Machine-learning system based on light could yield more powerful, efficient large language models

ChatGPT has been featured in the news all over the globe due to its ability to write essays, emails, and even computer code based on a couple of user-generated prompts. An MIT-led team has just released the possibility of a system that leads to machine-learning software that is many orders larger than those that power ChatGPT. Their method could also consume more than a few orders of magnitudes less power than the top supercomputers that power the models for machine learning today.

In the issue of July 17 of Nature Photonics, researchers have published the first display of the system that can compute based on the motion of light instead of electrons by using thousands of micron-sized lasers. The new system researchers report a more than 100 times improvement in energy efficiency and an increase of 25 percent in the density of computation, a measurement of the system’s performance, compared to modern digital computers used for machine learning.

To the future

In the paper, the group also mentions “substantially several more orders of magnitude for future improvement.” As the authors say, this method “opens an avenue to large-scale optoelectronic processors to accelerate machine-learning tasks from data centers to decentralized edge devices.” Also, smartphones, as well as other small devices, can run programs that large data centers currently process.

Additionally, as the parts of the system are manufactured using manufacturing processes already in use, “we expect that it could be scalable to commercial usage within a couple of years. For instance the laser arrays that are involved are used extensively in cell phones for face ID as well as data communications,” says Zaijun Chen,e lead author. Chen researched while an assistant professor at MIT as part of the Research Laboratory of Electronics (RLE) and is currently an associate professor at the University of Southern California.

According to Dirk Englund, an associate professor at MIT’s Department of Electrical Engineering and Computer Science and the director of the project, “ChatGPT is limited in its capacity by the capabilities of supercomputers today. It’s not financially feasible to develop models that are larger. Our technology may allow us to jump into machine-learning models that wouldn’t be attainable in the near term.”

He adds, “We don’t know what capabilities the next-generation ChatGPT will have if it is 100 times more powerful, but that’s the regime of discovery that this kind of technology can allow.” Englund is also the director of MIT’s Quantum Photonics Laboratory and is associated with the RLE and the Materials Research Laboratory.

A thumping of progress

The present work is the latest accomplishment amid a steady stream of achievements over the past few years by Englund and several colleagues. In the year 2019, for instance, an Englund team published the theory, which led to the current demonstration. The original author of the research paper, Ryan Hamerly, now employed by RLE along with NTT Research Inc., is also the co-author of the present paper.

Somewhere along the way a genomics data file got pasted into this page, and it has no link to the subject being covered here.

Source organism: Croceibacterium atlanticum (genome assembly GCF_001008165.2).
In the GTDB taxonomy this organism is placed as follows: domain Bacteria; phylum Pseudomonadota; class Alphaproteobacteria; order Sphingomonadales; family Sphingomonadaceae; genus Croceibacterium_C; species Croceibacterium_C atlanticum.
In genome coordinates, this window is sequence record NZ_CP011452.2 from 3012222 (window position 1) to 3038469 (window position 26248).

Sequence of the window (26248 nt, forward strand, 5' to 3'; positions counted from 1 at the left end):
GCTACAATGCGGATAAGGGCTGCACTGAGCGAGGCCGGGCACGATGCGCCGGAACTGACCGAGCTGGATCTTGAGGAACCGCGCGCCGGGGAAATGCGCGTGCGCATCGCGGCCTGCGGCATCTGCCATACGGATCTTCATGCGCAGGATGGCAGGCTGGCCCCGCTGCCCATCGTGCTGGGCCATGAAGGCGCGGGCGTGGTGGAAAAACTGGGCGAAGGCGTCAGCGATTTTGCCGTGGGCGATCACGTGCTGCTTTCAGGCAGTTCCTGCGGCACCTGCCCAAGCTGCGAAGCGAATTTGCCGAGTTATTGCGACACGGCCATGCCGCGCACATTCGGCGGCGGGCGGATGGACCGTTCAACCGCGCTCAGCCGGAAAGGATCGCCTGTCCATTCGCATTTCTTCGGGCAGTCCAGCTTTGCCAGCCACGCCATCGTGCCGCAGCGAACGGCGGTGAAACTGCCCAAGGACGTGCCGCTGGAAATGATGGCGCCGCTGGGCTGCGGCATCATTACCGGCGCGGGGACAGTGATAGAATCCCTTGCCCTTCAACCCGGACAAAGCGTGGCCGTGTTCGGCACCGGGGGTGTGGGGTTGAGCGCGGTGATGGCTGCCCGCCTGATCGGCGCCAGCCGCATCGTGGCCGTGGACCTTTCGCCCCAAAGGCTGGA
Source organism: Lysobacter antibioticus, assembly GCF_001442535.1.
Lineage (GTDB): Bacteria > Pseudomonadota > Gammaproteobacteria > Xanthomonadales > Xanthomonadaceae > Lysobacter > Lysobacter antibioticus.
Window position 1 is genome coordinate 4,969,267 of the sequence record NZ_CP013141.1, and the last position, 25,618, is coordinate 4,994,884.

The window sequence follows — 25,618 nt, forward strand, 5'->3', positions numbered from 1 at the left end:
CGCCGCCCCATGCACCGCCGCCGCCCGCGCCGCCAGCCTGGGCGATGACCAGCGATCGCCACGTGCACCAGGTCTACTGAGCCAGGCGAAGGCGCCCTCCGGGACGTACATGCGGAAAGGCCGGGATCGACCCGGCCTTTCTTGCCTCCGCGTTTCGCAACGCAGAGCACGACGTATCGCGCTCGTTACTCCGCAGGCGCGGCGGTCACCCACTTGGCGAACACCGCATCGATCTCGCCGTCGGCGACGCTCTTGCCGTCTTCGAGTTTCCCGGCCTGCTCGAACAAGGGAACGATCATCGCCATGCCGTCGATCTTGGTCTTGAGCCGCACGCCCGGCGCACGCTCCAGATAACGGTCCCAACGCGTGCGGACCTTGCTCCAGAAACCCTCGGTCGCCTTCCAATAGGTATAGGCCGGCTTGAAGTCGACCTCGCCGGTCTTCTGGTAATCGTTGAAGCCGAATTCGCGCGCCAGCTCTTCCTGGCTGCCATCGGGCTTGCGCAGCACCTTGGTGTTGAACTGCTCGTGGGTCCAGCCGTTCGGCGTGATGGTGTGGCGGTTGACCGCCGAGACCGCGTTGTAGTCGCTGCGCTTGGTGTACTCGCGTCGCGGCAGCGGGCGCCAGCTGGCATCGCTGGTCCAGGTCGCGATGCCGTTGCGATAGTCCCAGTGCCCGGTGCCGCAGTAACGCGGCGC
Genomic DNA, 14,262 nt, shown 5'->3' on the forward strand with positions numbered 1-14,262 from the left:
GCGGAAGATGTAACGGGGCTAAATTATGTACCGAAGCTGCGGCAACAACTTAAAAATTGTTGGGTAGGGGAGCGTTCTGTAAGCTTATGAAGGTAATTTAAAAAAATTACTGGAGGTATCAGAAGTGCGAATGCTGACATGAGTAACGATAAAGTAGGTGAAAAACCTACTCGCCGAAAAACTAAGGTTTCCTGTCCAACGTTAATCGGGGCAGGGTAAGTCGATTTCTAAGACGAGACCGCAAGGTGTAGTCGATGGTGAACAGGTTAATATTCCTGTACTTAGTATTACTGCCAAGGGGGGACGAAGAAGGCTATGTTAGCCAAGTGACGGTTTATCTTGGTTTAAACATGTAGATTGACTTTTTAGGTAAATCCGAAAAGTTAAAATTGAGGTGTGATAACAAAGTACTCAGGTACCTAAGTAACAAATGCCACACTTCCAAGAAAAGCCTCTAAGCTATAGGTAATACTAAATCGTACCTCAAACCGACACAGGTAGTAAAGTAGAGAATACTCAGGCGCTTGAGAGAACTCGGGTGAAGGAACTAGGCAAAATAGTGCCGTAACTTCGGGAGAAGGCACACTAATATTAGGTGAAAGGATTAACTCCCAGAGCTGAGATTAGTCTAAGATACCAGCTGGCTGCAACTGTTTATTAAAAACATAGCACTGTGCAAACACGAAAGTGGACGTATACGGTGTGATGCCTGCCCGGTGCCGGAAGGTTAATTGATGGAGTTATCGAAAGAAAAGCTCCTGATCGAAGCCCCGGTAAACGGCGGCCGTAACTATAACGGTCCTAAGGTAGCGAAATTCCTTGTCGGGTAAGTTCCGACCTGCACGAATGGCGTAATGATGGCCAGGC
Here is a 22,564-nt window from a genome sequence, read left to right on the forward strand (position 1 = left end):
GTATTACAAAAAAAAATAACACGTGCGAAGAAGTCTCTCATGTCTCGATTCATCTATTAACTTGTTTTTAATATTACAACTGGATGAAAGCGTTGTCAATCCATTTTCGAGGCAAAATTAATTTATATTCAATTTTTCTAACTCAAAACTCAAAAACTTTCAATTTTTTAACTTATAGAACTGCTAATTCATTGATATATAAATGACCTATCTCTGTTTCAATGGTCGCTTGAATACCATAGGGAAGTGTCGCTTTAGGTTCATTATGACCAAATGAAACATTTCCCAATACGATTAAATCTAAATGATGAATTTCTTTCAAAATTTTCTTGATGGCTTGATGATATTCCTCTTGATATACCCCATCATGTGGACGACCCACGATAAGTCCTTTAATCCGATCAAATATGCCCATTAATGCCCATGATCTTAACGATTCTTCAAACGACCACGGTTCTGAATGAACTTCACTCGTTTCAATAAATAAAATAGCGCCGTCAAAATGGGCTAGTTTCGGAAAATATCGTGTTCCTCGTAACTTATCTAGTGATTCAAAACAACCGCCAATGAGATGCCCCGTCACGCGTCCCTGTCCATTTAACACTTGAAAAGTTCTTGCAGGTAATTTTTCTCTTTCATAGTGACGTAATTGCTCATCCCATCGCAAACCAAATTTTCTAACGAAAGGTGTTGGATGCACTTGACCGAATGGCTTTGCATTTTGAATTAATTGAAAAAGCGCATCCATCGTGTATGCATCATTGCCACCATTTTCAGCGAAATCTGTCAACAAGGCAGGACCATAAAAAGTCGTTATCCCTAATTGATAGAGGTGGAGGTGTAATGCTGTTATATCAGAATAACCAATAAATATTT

Co-authors on the current Nature Photonics paper include Alexander Sludds, Ronald Davis, Ian Christen, Liane Bernstein, and Lamia Ateshian, all from RLE, as well as Tobias Heuser, Niels Heermeier, James A. Lott, along with Stephan Reitzensttein of Technische Universitat Berlin.

DNNs (DNNs), such as the one that powers ChatGPT, are built on massive machine-learning models that mimic how the brain processes information. However, the technology behind the current DNNs is advancing to its limits even though technology for machine learning is expanding. Additionally, they consume vast amounts of energy and are mostly restricted to massive data centers. This is the reason for the creation of new paradigms of computing.

Using light instead of electrons to carry out DNN computations is a great way to eliminate bottlenecks. Optics-based computations as an example, for instance, can utilize less energy than calculations made using electronics. Furthermore, using optical technology, “you can have much larger bandwidths,” or compute density, according to Chen. Light can transfer more data over a smaller space.

However, current optical neural networks (ONNs) have many issues. They consume lots of energy due to needing to be more adequate in converting information based on electrical energy to light. Furthermore, the parts used in the process are heavy and take up much space. Even though ONNs are adept at linear calculations, such as adding, they are not the best in nonlinear calculations, such as multiplication or “if” statements.

In the present work, researchers have developed a compact design that is the first time that can solve each of these problems and two others simultaneously. The architecture is based on modern arrays of vertical surface emitting lasers (VCSELs), a relatively new technology used in applications such as lidar remote sensing and printing. Members of the Reitzenstein research group from Technische Universitat Berlin designed the VCELs mentioned in the Nature Photonics paper. “This was a collaborative project that would not have been possible without them,” Hamerly states.

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